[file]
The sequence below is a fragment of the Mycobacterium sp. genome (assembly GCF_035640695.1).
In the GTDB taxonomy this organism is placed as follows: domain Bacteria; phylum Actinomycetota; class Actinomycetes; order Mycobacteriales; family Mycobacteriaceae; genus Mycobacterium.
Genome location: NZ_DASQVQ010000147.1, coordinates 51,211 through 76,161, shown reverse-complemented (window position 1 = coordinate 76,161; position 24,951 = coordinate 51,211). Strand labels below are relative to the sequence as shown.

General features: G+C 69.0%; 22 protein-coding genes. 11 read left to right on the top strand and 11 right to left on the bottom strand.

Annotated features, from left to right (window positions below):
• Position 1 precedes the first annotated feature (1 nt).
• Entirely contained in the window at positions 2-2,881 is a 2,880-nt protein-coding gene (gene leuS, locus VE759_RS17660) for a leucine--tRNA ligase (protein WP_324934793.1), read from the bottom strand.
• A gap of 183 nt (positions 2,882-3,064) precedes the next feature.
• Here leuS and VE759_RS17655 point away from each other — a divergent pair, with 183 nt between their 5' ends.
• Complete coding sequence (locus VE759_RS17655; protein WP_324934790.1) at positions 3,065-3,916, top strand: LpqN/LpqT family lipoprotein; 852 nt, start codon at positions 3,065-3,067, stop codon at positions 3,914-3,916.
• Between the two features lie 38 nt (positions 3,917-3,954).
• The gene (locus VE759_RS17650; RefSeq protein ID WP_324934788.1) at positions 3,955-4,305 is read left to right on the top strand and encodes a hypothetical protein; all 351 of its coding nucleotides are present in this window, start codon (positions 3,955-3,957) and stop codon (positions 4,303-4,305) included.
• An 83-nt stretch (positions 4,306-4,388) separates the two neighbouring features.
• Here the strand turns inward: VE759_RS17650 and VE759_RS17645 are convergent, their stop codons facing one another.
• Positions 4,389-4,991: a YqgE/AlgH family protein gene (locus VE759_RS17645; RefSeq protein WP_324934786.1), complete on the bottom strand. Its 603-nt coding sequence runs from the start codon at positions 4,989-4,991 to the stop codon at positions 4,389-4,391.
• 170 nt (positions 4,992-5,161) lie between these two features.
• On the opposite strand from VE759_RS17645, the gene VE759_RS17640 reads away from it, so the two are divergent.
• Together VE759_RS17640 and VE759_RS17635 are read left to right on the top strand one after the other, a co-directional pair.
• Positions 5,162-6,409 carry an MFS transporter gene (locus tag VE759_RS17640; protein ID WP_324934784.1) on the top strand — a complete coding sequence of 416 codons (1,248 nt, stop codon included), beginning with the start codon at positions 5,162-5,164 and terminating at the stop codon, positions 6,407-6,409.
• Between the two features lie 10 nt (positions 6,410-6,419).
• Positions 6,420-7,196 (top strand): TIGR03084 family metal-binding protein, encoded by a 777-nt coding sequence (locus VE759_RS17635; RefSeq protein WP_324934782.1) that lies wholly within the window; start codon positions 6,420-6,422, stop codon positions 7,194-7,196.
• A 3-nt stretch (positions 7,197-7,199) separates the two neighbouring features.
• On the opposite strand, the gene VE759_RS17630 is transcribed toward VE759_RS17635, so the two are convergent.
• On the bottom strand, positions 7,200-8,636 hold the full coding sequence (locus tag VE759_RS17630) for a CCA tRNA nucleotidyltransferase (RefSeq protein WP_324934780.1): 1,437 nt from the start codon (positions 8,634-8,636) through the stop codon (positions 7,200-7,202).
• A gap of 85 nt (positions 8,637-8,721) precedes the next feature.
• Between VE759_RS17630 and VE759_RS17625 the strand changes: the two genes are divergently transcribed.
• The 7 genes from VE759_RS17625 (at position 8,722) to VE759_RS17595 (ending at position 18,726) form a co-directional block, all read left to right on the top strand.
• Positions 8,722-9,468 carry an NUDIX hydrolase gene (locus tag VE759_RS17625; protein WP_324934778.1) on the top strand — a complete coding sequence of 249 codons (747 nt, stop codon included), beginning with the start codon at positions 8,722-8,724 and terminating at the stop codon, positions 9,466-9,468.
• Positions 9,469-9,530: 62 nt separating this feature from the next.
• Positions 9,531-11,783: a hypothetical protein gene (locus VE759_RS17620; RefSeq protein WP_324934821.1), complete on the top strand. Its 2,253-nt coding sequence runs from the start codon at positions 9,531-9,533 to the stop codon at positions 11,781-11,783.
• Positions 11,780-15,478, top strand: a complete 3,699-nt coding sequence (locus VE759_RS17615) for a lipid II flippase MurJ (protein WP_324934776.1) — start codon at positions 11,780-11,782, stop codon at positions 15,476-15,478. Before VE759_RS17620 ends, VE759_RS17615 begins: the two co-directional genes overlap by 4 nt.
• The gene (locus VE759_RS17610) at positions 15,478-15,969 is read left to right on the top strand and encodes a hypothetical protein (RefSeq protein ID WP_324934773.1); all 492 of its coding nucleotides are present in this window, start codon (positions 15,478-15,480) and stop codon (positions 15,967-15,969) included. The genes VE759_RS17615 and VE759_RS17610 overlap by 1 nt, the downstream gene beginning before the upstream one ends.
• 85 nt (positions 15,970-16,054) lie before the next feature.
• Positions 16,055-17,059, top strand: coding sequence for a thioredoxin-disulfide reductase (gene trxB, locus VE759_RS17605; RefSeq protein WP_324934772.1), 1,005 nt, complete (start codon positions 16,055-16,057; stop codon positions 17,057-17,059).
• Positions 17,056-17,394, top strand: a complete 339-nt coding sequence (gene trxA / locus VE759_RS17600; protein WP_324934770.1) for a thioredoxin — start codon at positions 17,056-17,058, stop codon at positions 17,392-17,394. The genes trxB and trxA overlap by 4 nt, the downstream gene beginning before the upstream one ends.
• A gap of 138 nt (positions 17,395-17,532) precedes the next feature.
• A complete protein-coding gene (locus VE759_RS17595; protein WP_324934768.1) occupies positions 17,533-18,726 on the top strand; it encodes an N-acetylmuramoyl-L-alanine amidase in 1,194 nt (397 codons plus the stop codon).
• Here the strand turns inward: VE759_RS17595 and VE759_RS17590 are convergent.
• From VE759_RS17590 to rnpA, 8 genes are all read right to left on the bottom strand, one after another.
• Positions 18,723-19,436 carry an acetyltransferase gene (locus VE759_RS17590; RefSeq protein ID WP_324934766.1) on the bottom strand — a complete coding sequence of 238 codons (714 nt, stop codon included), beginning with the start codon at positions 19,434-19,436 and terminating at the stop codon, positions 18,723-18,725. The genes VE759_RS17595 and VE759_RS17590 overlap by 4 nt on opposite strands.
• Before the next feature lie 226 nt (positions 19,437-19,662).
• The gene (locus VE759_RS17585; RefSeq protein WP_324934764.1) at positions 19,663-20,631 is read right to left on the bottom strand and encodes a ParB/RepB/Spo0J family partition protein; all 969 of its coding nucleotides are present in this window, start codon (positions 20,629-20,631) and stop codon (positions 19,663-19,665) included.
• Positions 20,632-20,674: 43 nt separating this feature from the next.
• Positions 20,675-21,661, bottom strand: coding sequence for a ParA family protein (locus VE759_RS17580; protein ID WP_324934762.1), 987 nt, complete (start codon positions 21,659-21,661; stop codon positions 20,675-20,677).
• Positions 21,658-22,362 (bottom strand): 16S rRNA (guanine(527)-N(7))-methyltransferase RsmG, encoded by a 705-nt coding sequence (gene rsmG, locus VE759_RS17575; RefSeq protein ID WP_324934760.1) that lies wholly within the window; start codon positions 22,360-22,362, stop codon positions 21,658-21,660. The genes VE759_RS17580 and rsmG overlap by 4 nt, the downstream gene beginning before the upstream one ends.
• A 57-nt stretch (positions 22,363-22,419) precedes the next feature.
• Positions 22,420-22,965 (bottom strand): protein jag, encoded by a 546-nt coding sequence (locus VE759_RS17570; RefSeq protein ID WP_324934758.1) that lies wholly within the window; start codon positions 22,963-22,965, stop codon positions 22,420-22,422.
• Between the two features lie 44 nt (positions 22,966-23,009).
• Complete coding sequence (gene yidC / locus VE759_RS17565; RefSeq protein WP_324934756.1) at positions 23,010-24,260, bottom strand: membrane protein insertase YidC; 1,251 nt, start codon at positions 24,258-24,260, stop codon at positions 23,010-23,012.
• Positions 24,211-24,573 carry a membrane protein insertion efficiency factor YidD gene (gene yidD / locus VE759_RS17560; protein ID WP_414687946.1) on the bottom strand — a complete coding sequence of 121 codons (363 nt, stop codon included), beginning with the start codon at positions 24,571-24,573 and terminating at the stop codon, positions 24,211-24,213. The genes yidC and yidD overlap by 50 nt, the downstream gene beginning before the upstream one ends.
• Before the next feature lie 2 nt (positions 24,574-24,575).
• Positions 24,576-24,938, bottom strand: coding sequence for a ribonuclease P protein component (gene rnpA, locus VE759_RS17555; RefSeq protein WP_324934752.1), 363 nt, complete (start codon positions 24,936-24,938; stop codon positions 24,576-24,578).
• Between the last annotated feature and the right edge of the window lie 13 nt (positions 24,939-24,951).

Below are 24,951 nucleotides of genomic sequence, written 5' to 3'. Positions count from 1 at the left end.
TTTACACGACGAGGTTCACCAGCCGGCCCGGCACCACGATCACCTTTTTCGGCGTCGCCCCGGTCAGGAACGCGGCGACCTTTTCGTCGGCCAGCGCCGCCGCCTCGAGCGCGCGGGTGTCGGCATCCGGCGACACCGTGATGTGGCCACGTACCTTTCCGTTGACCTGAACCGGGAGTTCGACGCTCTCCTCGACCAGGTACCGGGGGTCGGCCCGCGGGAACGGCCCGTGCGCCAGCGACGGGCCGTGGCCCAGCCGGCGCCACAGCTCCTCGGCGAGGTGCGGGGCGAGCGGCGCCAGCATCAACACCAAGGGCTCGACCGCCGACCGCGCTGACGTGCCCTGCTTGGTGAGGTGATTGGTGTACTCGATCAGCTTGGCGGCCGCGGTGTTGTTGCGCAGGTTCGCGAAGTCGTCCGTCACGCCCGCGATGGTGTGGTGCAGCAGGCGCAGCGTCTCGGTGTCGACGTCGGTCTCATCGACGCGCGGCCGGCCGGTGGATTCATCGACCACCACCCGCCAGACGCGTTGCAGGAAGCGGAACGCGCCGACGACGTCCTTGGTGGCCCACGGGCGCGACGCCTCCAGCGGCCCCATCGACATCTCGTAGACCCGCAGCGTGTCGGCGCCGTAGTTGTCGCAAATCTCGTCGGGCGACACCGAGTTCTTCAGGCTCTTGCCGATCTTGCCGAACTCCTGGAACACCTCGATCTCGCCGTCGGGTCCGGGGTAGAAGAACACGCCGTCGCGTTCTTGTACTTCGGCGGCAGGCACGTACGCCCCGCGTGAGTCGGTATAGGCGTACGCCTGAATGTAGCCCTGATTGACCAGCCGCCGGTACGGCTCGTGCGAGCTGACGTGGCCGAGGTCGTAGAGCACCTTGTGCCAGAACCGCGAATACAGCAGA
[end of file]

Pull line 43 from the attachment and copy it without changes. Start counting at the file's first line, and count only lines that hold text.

• Positions 20,632-20,674: 43 nt separating this feature from the next.